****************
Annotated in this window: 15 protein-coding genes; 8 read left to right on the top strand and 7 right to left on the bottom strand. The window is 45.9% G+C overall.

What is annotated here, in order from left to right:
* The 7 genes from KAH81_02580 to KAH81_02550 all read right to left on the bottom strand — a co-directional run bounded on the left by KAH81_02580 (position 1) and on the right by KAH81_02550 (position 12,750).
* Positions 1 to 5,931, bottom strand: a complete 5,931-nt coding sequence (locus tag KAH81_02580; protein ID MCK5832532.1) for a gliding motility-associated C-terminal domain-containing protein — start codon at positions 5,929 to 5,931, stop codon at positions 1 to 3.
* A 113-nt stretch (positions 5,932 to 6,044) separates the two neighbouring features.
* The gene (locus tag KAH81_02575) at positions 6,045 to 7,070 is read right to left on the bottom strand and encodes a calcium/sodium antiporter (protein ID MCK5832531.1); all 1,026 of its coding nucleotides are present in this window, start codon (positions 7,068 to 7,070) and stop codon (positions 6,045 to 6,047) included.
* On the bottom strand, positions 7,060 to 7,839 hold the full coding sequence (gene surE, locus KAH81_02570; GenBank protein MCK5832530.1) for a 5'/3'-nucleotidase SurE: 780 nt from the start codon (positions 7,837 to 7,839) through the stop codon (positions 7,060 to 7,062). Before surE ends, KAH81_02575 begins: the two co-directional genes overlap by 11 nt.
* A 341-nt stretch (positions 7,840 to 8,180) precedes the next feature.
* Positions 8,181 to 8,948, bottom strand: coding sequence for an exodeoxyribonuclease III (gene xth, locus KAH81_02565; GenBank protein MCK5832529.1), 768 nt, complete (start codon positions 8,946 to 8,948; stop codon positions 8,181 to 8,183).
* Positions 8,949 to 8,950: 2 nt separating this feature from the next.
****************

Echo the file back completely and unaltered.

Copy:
Annotated in this window: 15 protein-coding genes; 8 read left to right on the top strand and 7 right to left on the bottom strand. The window is 45.9% G+C overall.

What is annotated here, in order from left to right:
* The 7 genes from KAH81_02580 to KAH81_02550 all read right to left on the bottom strand — a co-directional run bounded on the left by KAH81_02580 (position 1) and on the right by KAH81_02550 (position 12,750).
* Positions 1 to 5,931, bottom strand: a complete 5,931-nt coding sequence (locus tag KAH81_02580; protein ID MCK5832532.1) for a gliding motility-associated C-terminal domain-containing protein — start codon at positions 5,929 to 5,931, stop codon at positions 1 to 3.
* A 113-nt stretch (positions 5,932 to 6,044) separates the two neighbouring features.
* The gene (locus tag KAH81_02575) at positions 6,045 to 7,070 is read right to left on the bottom strand and encodes a calcium/sodium antiporter (protein ID MCK5832531.1); all 1,026 of its coding nucleotides are present in this window, start codon (positions 7,068 to 7,070) and stop codon (positions 6,045 to 6,047) included.
* On the bottom strand, positions 7,060 to 7,839 hold the full coding sequence (gene surE, locus KAH81_02570; GenBank protein MCK5832530.1) for a 5'/3'-nucleotidase SurE: 780 nt from the start codon (positions 7,837 to 7,839) through the stop codon (positions 7,060 to 7,062). Before surE ends, KAH81_02575 begins: the two co-directional genes overlap by 11 nt.
* A 341-nt stretch (positions 7,840 to 8,180) precedes the next feature.
* Positions 8,181 to 8,948, bottom strand: coding sequence for an exodeoxyribonuclease III (gene xth, locus KAH81_02565; GenBank protein MCK5832529.1), 768 nt, complete (start codon positions 8,946 to 8,948; stop codon positions 8,181 to 8,183).
* Positions 8,949 to 8,950: 2 nt separating this feature from the next.